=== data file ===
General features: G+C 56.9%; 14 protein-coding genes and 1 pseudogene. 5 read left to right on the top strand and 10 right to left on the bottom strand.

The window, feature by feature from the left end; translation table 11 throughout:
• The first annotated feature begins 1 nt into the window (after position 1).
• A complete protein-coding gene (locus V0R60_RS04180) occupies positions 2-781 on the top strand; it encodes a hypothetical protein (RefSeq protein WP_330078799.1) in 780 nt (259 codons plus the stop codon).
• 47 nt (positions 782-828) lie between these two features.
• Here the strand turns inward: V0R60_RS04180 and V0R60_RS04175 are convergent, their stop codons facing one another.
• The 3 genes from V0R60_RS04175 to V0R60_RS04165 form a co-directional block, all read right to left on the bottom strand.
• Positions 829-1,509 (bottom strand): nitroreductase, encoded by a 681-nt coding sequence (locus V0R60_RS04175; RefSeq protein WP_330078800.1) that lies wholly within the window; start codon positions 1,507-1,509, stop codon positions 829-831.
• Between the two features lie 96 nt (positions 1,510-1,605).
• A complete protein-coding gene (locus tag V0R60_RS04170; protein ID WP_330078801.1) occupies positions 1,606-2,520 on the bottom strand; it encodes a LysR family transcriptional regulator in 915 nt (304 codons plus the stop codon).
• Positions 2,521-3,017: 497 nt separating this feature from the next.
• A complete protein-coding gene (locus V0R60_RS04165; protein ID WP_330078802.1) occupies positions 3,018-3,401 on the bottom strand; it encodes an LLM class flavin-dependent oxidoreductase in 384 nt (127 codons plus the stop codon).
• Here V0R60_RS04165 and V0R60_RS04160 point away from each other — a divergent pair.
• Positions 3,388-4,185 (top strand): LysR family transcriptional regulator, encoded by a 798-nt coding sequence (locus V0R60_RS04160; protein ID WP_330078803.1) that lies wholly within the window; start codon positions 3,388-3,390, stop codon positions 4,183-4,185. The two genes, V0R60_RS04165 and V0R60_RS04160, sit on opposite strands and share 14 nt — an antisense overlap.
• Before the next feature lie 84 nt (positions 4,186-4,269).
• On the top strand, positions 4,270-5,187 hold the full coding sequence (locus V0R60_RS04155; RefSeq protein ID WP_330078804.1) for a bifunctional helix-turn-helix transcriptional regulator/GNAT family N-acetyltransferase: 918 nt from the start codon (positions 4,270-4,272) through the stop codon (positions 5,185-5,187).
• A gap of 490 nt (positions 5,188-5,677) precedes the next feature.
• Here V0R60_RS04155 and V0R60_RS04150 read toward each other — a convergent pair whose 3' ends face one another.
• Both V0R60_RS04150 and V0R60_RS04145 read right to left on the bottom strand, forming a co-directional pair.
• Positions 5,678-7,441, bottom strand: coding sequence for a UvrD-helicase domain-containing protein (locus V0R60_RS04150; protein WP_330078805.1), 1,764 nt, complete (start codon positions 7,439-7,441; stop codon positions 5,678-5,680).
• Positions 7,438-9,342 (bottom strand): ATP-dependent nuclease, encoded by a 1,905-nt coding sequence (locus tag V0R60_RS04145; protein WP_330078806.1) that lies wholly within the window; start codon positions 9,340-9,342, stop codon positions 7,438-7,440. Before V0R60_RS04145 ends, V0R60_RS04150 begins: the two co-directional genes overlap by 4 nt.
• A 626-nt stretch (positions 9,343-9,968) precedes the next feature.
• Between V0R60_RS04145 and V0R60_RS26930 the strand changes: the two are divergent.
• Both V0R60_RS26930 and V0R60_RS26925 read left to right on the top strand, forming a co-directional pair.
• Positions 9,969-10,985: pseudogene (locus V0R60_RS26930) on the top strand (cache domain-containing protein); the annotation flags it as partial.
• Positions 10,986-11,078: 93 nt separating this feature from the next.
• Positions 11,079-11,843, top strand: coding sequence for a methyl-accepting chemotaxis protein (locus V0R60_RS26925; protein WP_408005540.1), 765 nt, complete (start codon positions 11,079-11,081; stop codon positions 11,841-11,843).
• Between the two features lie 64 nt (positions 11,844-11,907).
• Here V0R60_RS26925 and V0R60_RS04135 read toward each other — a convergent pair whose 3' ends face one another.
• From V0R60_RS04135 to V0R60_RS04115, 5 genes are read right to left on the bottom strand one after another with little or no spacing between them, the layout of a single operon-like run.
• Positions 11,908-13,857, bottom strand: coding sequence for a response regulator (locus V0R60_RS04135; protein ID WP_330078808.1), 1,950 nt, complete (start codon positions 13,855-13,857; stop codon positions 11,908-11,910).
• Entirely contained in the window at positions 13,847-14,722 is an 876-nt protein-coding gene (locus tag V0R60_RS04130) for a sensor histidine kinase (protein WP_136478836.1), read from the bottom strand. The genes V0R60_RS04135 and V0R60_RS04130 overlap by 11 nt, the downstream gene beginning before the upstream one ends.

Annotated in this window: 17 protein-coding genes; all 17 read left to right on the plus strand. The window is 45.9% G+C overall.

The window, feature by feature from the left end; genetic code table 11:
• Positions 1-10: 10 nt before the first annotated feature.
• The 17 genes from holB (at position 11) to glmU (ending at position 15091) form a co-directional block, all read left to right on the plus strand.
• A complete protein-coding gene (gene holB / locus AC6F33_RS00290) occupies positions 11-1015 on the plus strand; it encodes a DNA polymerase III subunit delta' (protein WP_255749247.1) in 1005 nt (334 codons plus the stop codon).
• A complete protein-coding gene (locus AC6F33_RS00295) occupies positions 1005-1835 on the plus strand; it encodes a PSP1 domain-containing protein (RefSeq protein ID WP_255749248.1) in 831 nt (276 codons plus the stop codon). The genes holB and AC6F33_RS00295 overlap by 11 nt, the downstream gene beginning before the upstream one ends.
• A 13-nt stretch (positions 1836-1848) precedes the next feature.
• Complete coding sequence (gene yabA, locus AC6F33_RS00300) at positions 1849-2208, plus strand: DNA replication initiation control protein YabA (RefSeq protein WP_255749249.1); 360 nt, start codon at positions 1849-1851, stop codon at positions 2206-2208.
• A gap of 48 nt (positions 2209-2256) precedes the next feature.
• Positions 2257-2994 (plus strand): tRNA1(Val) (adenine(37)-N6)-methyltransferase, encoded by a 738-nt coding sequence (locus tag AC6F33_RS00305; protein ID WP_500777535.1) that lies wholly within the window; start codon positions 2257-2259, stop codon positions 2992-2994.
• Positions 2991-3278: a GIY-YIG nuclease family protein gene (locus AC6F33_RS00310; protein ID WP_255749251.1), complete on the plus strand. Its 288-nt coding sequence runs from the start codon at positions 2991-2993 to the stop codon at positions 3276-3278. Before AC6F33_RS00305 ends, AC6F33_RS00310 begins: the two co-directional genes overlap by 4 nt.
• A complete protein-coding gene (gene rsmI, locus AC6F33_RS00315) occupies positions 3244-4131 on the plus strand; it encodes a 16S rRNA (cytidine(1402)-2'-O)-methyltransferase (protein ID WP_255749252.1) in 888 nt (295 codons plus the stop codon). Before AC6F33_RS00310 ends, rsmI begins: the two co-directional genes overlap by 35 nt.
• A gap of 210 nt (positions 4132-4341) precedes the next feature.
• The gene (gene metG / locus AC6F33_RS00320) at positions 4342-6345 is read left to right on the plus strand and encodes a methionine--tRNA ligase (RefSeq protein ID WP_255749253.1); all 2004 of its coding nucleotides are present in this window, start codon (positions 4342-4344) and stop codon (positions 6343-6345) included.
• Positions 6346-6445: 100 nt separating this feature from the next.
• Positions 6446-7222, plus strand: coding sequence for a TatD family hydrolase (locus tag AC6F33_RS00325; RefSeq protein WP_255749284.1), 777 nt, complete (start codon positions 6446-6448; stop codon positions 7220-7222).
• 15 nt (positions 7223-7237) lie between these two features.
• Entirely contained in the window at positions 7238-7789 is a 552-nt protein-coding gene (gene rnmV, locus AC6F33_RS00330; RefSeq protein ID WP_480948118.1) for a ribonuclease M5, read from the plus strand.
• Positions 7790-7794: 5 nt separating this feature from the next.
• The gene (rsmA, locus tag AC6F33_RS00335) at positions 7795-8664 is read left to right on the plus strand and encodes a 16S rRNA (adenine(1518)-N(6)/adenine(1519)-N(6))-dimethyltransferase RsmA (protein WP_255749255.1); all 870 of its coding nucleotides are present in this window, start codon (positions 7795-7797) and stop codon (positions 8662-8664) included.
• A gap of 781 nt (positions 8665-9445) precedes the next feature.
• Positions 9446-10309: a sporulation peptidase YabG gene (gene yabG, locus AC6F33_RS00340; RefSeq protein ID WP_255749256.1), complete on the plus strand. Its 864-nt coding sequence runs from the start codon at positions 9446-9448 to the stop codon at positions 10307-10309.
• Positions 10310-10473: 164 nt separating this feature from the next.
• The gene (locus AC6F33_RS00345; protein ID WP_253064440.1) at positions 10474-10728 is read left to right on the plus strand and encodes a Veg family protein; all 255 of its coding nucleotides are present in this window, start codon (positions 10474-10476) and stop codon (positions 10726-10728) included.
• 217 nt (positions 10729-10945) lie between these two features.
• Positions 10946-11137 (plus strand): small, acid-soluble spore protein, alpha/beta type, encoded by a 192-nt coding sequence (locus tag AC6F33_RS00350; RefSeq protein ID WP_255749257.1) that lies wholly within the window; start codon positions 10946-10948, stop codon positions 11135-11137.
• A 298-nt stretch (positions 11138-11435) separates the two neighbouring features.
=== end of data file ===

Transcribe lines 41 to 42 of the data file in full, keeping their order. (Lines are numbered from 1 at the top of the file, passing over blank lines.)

• A gap of 48 nt (positions 2209-2256) precedes the next feature.
• Positions 2257-2994 (plus strand): tRNA1(Val) (adenine(37)-N6)-methyltransferase, encoded by a 738-nt coding sequence (locus tag AC6F33_RS00305; protein ID WP_500777535.1) that lies wholly within the window; start codon positions 2257-2259, stop codon positions 2992-2994.